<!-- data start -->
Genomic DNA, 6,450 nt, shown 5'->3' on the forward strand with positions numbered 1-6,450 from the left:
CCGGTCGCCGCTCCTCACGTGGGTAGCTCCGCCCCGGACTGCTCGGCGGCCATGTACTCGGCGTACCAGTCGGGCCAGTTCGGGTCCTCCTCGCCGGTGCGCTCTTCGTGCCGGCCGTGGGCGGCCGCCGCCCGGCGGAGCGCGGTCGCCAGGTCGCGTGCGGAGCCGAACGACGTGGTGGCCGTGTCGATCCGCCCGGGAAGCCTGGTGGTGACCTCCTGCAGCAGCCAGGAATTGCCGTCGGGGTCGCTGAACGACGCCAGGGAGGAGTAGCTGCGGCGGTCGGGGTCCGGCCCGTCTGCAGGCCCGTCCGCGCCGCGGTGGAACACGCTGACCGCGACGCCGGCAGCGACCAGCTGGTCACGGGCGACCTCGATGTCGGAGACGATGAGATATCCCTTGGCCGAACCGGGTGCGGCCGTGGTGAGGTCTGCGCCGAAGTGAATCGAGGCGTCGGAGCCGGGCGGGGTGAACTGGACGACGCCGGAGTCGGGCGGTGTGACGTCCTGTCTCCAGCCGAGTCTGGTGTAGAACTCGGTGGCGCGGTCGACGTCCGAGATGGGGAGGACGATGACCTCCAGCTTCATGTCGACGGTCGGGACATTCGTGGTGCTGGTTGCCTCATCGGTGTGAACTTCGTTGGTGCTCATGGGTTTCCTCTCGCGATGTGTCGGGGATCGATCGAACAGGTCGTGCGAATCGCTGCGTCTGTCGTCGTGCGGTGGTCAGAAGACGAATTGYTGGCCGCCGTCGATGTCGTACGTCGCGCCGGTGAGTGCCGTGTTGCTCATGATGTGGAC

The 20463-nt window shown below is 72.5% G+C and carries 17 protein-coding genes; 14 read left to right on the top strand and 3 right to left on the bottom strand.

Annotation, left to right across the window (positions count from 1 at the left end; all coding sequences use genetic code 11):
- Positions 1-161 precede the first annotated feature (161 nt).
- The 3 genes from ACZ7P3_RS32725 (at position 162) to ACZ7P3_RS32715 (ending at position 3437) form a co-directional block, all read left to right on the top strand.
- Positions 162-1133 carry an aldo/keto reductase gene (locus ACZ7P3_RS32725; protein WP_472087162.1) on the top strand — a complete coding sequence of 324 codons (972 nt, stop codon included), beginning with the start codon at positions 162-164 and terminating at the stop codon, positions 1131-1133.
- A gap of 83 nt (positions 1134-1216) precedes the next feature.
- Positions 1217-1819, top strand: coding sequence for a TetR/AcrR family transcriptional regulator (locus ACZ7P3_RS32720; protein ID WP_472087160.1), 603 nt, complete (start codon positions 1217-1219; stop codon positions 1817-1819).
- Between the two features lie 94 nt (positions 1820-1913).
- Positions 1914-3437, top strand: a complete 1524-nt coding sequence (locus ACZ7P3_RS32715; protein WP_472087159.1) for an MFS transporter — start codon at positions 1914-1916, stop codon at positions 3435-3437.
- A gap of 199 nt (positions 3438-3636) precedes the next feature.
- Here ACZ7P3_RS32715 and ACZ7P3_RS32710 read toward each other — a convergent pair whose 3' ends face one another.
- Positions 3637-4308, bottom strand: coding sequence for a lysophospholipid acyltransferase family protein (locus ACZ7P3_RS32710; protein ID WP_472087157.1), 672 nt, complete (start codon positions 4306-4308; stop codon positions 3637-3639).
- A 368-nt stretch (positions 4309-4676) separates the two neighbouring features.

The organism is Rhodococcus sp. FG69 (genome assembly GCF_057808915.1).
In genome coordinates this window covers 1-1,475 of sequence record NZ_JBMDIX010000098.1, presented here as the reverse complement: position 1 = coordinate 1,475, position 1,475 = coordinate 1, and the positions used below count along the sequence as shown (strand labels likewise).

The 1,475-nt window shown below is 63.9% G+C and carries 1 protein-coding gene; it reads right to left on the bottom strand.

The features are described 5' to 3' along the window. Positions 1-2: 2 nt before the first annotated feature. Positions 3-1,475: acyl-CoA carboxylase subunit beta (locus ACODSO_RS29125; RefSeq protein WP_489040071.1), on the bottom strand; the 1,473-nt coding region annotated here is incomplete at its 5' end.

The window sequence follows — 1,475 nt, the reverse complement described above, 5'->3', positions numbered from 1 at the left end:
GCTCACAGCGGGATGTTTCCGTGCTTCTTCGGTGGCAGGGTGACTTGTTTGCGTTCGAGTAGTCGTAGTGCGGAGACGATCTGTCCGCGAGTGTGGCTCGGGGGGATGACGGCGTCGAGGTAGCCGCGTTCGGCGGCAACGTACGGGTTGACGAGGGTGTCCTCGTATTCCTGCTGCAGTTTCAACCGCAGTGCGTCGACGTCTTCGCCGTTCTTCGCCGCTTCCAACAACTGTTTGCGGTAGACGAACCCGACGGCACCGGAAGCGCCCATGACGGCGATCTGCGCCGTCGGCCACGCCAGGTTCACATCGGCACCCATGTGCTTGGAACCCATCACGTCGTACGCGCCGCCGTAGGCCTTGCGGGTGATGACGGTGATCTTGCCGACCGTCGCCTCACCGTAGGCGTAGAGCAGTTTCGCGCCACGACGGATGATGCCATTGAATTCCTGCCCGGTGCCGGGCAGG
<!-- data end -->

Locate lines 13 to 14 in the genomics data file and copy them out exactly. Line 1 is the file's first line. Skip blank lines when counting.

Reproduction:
- Here ACZ7P3_RS32715 and ACZ7P3_RS32710 read toward each other — a convergent pair whose 3' ends face one another.
- Positions 3637-4308, bottom strand: coding sequence for a lysophospholipid acyltransferase family protein (locus ACZ7P3_RS32710; protein ID WP_472087157.1), 672 nt, complete (start codon positions 4306-4308; stop codon positions 3637-3639).